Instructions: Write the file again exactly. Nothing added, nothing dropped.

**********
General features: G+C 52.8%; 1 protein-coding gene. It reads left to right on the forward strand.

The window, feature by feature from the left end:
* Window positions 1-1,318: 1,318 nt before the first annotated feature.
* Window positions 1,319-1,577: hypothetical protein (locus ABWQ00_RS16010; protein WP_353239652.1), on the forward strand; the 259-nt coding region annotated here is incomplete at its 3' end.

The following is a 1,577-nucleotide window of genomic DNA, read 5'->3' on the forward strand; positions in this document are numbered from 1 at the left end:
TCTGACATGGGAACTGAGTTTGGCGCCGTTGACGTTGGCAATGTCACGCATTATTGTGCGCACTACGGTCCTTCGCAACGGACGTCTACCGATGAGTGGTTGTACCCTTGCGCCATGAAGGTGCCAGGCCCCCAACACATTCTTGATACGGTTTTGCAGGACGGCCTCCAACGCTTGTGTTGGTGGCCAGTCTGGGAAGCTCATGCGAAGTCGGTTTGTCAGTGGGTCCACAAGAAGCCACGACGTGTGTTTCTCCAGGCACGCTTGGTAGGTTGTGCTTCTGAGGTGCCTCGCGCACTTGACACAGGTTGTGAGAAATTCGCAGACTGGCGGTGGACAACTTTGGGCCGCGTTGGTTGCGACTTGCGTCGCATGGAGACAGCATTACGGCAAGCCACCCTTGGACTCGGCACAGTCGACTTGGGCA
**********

General features: G+C 52.8%; 1 protein-coding gene. It reads left to right on the forward strand.

The window, feature by feature from the left end:
* Window positions 1-1,318: 1,318 nt before the first annotated feature.
* Window positions 1,319-1,577: hypothetical protein (locus ABWQ00_RS16010; protein WP_353239652.1), on the forward strand; the 259-nt coding region annotated here is incomplete at its 3' end.

The following is a 1,577-nucleotide window of genomic DNA, read 5'->3' on the forward strand; positions in this document are numbered from 1 at the left end:
TCTGACATGGGAACTGAGTTTGGCGCCGTTGACGTTGGCAATGTCACGCATTATTGTGCGCACTACGGTCCTTCGCAACGGACGTCTACCGATGAGTGGTTGTACCCTTGCGCCATGAAGGTGCCAGGCCCCCAACACATTCTTGATACGGTTTTGCAGGACGGCCTCCAACGCTTGTGTTGGTGGCCAGTCTGGGAAGCTCATGCGAAGTCGGTTTGTCAGTGGGTCCACAAGAAGCCACGACGTGTGTTTCTCCAGGCACGCTTGGTAGGTTGTGCTTCTGAGGTGCCTCGCGCACTTGACACAGGTTGTGAGAAATTCGCAGACTGGCGGTGGACAACTTTGGGCCGCGTTGGTTGCGACTTGCGTCGCATGGAGACAGCATTACGGCAAGCCACCCTTGGACTCGGCACAGTCGACTTGGGCA